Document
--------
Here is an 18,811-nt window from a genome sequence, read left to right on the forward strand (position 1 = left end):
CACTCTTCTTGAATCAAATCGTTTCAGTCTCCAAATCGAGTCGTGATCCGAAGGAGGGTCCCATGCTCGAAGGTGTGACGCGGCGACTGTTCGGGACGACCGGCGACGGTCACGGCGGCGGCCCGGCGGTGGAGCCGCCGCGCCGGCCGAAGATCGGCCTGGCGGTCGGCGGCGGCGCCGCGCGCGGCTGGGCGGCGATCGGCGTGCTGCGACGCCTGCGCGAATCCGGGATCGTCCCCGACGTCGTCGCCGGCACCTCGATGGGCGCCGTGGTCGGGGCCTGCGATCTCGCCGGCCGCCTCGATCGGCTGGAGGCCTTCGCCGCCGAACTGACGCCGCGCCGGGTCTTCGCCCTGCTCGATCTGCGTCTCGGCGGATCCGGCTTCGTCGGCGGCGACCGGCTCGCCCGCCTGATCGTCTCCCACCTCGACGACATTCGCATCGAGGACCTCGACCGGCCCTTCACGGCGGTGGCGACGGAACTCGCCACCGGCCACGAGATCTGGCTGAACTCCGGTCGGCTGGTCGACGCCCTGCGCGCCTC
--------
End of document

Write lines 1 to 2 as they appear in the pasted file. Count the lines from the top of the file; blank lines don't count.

Here is an 18,811-nt window from a genome sequence, read left to right on the forward strand (position 1 = left end):
CACTCTTCTTGAATCAAATCGTTTCAGTCTCCAAATCGAGTCGTGATCCGAAGGAGGGTCCCATGCTCGAAGGTGTGACGCGGCGACTGTTCGGGACGACCGGCGACGGTCACGGCGGCGGCCCGGCGGTGGAGCCGCCGCGCCGGCCGAAGATCGGCCTGGCGGTCGGCGGCGGCGCCGCGCGCGGCTGGGCGGCGATCGGCGTGCTGCGACGCCTGCGCGAATCCGGGATCGTCCCCGACGTCGTCGCCGGCACCTCGATGGGCGCCGTGGTCGGGGCCTGCGATCTCGCCGGCCGCCTCGATCGGCTGGAGGCCTTCGCCGCCGAACTGACGCCGCGCCGGGTCTTCGCCCTGCTCGATCTGCGTCTCGGCGGATCCGGCTTCGTCGGCGGCGACCGGCTCGCCCGCCTGATCGTCTCCCACCTCGACGACATTCGCATCGAGGACCTCGACCGGCCCTTCACGGCGGTGGCGACGGAACTCGCCACCGGCCACGAGATCTGGCTGAACTCCGGTCGGCTGGTCGACGCCCTGCGCGCCTC